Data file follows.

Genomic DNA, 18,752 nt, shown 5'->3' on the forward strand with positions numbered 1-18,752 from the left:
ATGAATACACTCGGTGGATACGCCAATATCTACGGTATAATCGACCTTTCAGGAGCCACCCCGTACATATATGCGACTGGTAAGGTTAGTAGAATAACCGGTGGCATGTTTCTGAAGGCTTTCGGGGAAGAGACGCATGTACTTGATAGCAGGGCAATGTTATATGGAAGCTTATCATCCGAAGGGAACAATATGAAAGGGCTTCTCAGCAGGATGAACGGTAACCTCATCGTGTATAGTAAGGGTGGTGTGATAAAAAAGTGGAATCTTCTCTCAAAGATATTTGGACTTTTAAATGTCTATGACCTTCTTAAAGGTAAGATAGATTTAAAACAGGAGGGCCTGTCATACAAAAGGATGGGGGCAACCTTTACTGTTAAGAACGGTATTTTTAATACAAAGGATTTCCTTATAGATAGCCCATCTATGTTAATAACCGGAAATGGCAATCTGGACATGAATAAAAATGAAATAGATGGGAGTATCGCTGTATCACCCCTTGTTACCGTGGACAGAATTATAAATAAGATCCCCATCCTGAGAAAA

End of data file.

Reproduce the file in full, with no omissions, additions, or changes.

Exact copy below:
Genomic DNA, 18,752 nt, shown 5'->3' on the forward strand with positions numbered 1-18,752 from the left:
ATGAATACACTCGGTGGATACGCCAATATCTACGGTATAATCGACCTTTCAGGAGCCACCCCGTACATATATGCGACTGGTAAGGTTAGTAGAATAACCGGTGGCATGTTTCTGAAGGCTTTCGGGGAAGAGACGCATGTACTTGATAGCAGGGCAATGTTATATGGAAGCTTATCATCCGAAGGGAACAATATGAAAGGGCTTCTCAGCAGGATGAACGGTAACCTCATCGTGTATAGTAAGGGTGGTGTGATAAAAAAGTGGAATCTTCTCTCAAAGATATTTGGACTTTTAAATGTCTATGACCTTCTTAAAGGTAAGATAGATTTAAAACAGGAGGGCCTGTCATACAAAAGGATGGGGGCAACCTTTACTGTTAAGAACGGTATTTTTAATACAAAGGATTTCCTTATAGATAGCCCATCTATGTTAATAACCGGAAATGGCAATCTGGACATGAATAAAAATGAAATAGATGGGAGTATCGCTGTATCACCCCTTGTTACCGTGGACAGAATTATAAATAAGATCCCCATCCTGAGAAAA